that government taking 28% of family and businesses income is enough. president obama thinks that the government ought to be able to take as much as 44.8% of a small business's income. look, if you tax every person in successful small business making over $250,000 at 100%, it only runs the government for 98 days. if everybody who paid income taxes last year including successful small businesses doubled their income taxes this year we would still have a $300 billion deficit. you see, there aren't enough rich people and small businesses to tax to pay for all their spending. and so the next time you hear them say don't worry about it, we'll get a few wealtheer people to pay their fair share, watch out middle class. the tax bill is coming to you. that's why we're saying we need fundamental tax reform. let's take a look at this way. 8 out of 10 businesses file their taxes as individuals, not as corporations. where i come from, overseas, which is lake superior, the canadians they drop their tax rates to 15%. the average tax rate on businesses in industrialized world is 25% and the president wants the
kids with failing schools federal government, it is people closest to them, their parents, neighborhood, teachers, communities. we may not like that but you have to change the priorities. condoleezza rice says this should be the civil rights issue of our types. if you wait for college then you have adult issues. the -- >> that's not the issue -- >> it's so unfair to the -- >> with the supreme court we have to -- >> we have one without the other. >> we have to switch now we're out of time. let us know what you think. please follow me on twitter @bonnieerbe. from affirmative action to the latina vote. it's hispanic heritage month, and a reminder that candidates this year are doing all they c hispanic voters. [speaking spanish] but new data from the pew but new data from the pewhispanic center suggest even though 24 million latinos are eligible to vote, hispanic voter turnout will be closer to 10 million. but why? latino voters are much younger than other racial and ethnic groups. and latinos in california and texas, two states with high hispanic populations, may not see a vote in the pres
that neighbors, not just government, should help those who are struggling. >> whether consciously or not, you're really socialized to think, as a mormon, these functions, these kind of welfare state functions, are not government functions. they are functions to be done by the voluntary sector. it's this sort of tocquevillian idea that, you know, people take care of each other at the community level. this isn't what the central government does for people. >> narrator: romney served four years as a bishop and many more as a senior mormon leader. then he decided to turn to politics. >> the reason mormons do get interested in public service comes out of a sense that we have a mission. >> narrator: for romney and other mormons, america holds a special place. >> i think romney has a deep commitment to the united states and to the americas, because mormons do believe it's a holy land and honor the constitution as coming from god. >> we believe that the united states of america is that place that had to be free so that god could bring truth back to earth. and we revere it for that purpose. >> and jos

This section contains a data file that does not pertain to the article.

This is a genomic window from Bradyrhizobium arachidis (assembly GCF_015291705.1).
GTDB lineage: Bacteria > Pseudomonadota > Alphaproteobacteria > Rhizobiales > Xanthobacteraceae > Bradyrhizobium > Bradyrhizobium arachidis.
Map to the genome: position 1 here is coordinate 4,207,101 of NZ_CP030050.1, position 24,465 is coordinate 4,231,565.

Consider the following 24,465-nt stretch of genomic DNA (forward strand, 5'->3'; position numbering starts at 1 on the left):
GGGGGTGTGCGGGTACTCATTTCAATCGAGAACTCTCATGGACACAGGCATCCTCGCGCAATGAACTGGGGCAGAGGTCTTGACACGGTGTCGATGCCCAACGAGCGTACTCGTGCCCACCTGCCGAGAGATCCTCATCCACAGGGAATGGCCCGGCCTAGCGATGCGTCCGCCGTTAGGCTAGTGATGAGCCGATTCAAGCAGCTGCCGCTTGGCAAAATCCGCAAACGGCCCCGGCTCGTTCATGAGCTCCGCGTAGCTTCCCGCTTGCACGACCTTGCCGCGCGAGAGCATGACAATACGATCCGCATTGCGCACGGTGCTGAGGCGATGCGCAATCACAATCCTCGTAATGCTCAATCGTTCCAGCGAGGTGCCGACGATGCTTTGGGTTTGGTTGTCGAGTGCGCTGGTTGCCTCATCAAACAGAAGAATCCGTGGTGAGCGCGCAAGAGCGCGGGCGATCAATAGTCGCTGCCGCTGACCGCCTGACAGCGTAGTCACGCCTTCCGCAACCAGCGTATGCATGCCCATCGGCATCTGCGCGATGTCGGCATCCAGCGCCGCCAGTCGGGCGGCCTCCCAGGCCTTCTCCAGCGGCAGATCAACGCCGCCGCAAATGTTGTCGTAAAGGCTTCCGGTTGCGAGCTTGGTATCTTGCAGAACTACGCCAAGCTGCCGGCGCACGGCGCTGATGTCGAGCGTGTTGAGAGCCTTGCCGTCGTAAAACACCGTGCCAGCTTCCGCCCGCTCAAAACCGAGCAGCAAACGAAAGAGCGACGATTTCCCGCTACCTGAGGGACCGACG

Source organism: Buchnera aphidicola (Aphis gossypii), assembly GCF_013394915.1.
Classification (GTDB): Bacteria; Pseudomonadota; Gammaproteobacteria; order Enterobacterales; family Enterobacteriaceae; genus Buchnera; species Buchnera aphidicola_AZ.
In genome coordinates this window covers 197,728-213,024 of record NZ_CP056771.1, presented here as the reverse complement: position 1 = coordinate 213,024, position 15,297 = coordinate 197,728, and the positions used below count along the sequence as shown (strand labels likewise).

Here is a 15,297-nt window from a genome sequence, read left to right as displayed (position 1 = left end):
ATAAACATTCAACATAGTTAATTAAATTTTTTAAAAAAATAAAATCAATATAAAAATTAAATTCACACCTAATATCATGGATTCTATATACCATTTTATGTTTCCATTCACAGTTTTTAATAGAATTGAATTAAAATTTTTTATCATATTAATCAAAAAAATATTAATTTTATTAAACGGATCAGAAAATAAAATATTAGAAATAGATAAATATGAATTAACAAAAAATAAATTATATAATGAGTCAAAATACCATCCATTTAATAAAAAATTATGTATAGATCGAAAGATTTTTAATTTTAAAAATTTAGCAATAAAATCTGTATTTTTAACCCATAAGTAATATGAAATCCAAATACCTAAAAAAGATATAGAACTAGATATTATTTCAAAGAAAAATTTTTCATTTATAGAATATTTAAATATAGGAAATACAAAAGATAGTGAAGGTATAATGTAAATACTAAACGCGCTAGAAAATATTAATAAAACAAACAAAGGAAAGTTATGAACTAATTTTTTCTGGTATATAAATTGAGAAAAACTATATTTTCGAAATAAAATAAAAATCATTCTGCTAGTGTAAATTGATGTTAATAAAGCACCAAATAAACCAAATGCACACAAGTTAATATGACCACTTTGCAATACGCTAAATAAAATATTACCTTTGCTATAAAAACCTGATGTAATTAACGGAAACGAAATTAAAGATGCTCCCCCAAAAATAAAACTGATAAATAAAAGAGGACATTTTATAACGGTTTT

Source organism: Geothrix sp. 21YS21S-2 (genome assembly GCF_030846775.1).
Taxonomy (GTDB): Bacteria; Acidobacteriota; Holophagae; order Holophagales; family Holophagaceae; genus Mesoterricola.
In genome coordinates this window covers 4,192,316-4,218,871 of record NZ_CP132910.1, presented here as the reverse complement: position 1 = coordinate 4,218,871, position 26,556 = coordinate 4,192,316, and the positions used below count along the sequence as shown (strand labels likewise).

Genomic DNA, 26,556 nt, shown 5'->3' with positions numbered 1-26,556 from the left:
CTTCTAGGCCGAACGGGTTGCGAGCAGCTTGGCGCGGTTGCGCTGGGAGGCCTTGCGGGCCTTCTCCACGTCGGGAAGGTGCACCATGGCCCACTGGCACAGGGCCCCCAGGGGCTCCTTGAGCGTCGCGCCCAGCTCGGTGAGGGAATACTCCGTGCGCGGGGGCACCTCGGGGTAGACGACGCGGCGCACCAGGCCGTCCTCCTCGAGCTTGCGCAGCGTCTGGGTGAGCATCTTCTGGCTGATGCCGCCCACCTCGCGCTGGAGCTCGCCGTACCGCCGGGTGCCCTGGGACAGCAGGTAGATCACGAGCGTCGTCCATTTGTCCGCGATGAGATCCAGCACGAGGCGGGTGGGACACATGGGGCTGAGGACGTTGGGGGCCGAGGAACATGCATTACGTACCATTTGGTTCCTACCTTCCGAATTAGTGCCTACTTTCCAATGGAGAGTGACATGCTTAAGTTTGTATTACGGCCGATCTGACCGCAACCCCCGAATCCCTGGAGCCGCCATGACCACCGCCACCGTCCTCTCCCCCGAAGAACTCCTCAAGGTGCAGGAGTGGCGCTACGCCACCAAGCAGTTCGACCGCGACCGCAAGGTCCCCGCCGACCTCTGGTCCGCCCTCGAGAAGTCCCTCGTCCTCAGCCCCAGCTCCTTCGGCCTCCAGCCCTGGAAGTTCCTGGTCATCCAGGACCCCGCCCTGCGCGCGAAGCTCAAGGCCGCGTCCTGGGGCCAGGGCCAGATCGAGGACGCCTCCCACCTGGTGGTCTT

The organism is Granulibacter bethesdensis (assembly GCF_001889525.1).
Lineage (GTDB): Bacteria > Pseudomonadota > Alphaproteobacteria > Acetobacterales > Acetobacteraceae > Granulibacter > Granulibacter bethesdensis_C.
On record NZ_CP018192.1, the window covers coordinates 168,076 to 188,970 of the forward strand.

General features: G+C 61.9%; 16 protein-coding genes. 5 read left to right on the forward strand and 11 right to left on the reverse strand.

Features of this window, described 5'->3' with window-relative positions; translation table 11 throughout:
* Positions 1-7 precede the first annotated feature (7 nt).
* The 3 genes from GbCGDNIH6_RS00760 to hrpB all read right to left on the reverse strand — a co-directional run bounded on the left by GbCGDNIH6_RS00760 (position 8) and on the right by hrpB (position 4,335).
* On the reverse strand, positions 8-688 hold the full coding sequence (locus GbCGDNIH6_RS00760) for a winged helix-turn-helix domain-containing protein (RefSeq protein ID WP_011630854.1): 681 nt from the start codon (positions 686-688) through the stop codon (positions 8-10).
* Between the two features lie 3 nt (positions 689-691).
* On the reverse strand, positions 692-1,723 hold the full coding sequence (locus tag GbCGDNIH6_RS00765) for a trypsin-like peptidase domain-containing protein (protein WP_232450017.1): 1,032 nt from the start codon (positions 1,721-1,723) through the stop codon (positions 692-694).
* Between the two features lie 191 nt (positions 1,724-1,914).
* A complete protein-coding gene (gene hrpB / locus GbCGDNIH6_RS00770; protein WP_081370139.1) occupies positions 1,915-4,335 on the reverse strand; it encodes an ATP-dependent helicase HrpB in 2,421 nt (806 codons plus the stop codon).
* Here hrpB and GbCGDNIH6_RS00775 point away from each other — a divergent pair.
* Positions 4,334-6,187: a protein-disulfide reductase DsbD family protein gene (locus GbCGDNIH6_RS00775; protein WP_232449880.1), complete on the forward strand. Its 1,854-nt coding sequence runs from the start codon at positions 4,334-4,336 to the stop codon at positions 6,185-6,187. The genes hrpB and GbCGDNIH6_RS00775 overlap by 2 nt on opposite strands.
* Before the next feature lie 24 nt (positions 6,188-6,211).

by different attitudes women have actually on size of government, issues and government policy generally, and one thing i think was interesting in this -- after the presidential debate, you saw on some polls the gender gap closeup when romney didn't talk about women at all and when they obsessed over it in the convention to me that was a sign that women like all other voters are really judging on the most important and central issue in this campaign, and that is the economy, when romney was more credible on that and gained with everyone including women. >> rose: chuck todd, will fact checkers tomorrow morning look at this and examine this and find out and suggest that somebody was either misleading or, quote, lying? >> i don't think there are any lies in there, my favorite part is when, you know, there is that one point where you have joe biden saying 97 percent of small businesses make $250,000 or less and paul ryan insisting 1 million businesses are affected by that and that is they are both ride but, right but want to use different numbers one wants to use raw data and the other perce